People may be wondering who the notorious Highway 97 driver known as Okanagan Bob is, but his name won’t be released by the RCMP because he hasn’t been charged with a criminal offence.
Traffic Services media relations officer Cpl. Mike Halskov said they can’t release his name by law, but it’s likely only a matter of time before a criminal offence occurs.
“It isn’t that we are refusing to publish the person’s name, it is that we are prohibited in law from doing so because the person has not been charged with a criminal offence,” Cpl. Halskov said in an email.
“In my experience, I suggest it is only a matter of time before that occurs, but for that I ask for your patience; we will undoubtedly come across this person again, at which time the evidence will dictate whether we recommend criminal charges that may include dangerous driving.”
Okanagan Bob was slapped with an eight-month licence suspension on Sept. 17 after clocking in 45 kilometres over the speed limit on his commute between Lake Country and Vernon.
“Up until now, this person has only hurt himself,” Cpl. Halskov said. “Mostly in the pocketbook.”
RCMP members investigated Okanagan Bob’s daily commute over three days and he was stopped on Aug. 29, 2019, and issued several tickets.
He was hit with two counts of excessive speeding, driving without due care and driving without consideration, Central Okanagan Traffic Services Sgt. Bryce Petersen said. Cpl. Halskov said the incident landed the driver with 18 driver penalty points on this event alone.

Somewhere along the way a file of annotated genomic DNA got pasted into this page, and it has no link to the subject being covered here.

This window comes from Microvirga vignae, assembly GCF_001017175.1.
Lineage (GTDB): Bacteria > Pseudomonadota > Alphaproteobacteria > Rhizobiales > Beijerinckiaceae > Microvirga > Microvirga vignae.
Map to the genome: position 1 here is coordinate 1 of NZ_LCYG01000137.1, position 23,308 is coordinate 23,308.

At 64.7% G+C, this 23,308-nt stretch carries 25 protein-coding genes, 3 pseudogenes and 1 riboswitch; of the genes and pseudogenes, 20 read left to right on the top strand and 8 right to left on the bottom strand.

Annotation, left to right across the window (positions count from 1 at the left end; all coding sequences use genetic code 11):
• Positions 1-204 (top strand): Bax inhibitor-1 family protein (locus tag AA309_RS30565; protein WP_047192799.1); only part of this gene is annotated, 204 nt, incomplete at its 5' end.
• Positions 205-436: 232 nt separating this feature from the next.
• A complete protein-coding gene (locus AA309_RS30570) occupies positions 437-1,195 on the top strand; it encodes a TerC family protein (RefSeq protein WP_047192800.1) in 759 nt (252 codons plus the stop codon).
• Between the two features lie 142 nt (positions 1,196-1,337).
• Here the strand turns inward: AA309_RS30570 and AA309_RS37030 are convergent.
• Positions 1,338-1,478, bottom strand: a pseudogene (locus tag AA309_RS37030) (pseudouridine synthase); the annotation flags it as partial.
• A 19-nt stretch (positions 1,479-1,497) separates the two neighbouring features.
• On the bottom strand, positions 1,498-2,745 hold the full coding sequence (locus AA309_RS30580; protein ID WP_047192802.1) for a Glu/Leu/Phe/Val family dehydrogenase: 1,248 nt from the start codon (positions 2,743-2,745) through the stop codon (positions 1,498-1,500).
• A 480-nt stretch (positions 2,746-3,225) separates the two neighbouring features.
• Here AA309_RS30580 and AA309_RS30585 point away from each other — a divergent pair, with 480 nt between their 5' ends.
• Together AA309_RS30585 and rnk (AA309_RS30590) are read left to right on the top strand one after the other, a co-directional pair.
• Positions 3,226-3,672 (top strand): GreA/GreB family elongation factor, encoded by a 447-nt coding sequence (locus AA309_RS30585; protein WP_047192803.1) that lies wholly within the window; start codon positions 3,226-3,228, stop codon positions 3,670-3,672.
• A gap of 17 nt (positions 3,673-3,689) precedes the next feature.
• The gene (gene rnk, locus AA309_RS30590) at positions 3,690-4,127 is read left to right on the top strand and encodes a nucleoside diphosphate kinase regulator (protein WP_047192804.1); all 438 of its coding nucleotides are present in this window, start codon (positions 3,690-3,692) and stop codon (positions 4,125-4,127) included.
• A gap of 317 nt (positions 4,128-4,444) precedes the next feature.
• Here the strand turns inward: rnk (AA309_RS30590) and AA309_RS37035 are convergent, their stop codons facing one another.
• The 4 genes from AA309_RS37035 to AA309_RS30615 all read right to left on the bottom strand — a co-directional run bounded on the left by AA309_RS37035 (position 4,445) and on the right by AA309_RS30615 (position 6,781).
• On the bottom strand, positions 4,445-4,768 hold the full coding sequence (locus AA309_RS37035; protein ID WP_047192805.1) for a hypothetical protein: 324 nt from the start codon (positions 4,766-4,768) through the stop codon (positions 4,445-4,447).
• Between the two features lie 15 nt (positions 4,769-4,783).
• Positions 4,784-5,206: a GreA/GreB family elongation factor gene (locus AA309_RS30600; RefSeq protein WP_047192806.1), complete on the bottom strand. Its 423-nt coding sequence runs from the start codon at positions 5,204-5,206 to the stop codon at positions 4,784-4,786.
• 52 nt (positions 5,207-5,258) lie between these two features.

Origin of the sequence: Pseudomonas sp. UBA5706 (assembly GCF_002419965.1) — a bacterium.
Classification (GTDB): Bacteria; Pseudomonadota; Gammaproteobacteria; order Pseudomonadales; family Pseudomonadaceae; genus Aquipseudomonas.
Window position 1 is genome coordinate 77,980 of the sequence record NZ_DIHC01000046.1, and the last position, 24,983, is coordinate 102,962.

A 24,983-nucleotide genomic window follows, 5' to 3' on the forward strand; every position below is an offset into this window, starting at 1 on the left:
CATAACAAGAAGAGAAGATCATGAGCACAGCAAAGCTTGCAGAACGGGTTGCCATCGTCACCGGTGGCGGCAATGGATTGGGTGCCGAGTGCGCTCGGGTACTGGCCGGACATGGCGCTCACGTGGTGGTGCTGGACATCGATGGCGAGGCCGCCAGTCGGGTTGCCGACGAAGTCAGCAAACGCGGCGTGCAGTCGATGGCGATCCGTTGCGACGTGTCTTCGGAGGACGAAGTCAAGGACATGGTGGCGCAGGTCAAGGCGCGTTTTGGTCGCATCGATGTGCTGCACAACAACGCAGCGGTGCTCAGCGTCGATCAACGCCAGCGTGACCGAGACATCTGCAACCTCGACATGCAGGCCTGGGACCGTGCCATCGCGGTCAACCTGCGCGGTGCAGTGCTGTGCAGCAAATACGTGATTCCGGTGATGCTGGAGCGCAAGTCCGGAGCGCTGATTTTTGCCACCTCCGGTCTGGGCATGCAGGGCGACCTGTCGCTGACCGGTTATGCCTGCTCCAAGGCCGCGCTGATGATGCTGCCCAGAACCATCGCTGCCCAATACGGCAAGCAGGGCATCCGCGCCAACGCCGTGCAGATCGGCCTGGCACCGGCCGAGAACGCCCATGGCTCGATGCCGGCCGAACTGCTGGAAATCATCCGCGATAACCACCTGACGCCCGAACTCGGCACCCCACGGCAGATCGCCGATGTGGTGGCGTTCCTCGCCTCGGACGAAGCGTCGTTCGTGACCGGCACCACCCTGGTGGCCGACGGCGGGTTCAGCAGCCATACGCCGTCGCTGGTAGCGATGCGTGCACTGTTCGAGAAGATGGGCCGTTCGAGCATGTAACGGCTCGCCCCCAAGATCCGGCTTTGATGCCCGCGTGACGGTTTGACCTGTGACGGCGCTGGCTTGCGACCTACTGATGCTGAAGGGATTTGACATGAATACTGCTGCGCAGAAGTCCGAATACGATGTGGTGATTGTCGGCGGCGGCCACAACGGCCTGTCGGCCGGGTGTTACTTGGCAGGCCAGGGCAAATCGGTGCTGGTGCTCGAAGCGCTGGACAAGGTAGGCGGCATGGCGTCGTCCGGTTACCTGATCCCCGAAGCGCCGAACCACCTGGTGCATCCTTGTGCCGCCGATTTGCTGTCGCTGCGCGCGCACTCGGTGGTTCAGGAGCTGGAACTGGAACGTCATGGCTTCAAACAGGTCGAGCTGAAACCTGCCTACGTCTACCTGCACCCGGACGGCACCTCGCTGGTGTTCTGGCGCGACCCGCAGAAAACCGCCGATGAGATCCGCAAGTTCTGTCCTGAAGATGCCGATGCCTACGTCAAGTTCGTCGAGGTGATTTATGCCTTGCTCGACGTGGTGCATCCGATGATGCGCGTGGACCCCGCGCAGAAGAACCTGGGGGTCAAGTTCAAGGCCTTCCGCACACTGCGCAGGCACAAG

“Under the new ICBC insurance regime, I would think his premiums will rise considerably,” Cpl. Halskov said. “I suggest it will be very costly for him when it comes time to re-apply for his driver’s licence once his prohibition expires.”
Okanagan Bob first came to public and police attention three years ago after dash-cam videos were posted to YouTube. In December 2018, more complaints came forward about Okanagan Bob’s erratic and aggressive driving.
Police first put the brakes on Okanagan Bob on Dec. 6, 2018. He was issued a ticket, his vehicle was impounded for seven days and he was issued a Level 1 vehicle inspection notice that removed his Dodge pickup truck from the road for a while.
“If he continues to drive as he has demonstrated in the past, it is only a matter of time before innocents get injured or killed,” Cpl. Halskov said. “Obviously we don’t want that to happen.”
In the meantime, Cpl. Halskov wants to remind motorists driving is a privilege in British Columbia.
“The simplest way to avoid getting tickets, having your vehicle impounded and receiving a driving prohibition is to drive defensively, obey speed limits, wear seat belts, drive sober and drive distraction-free.”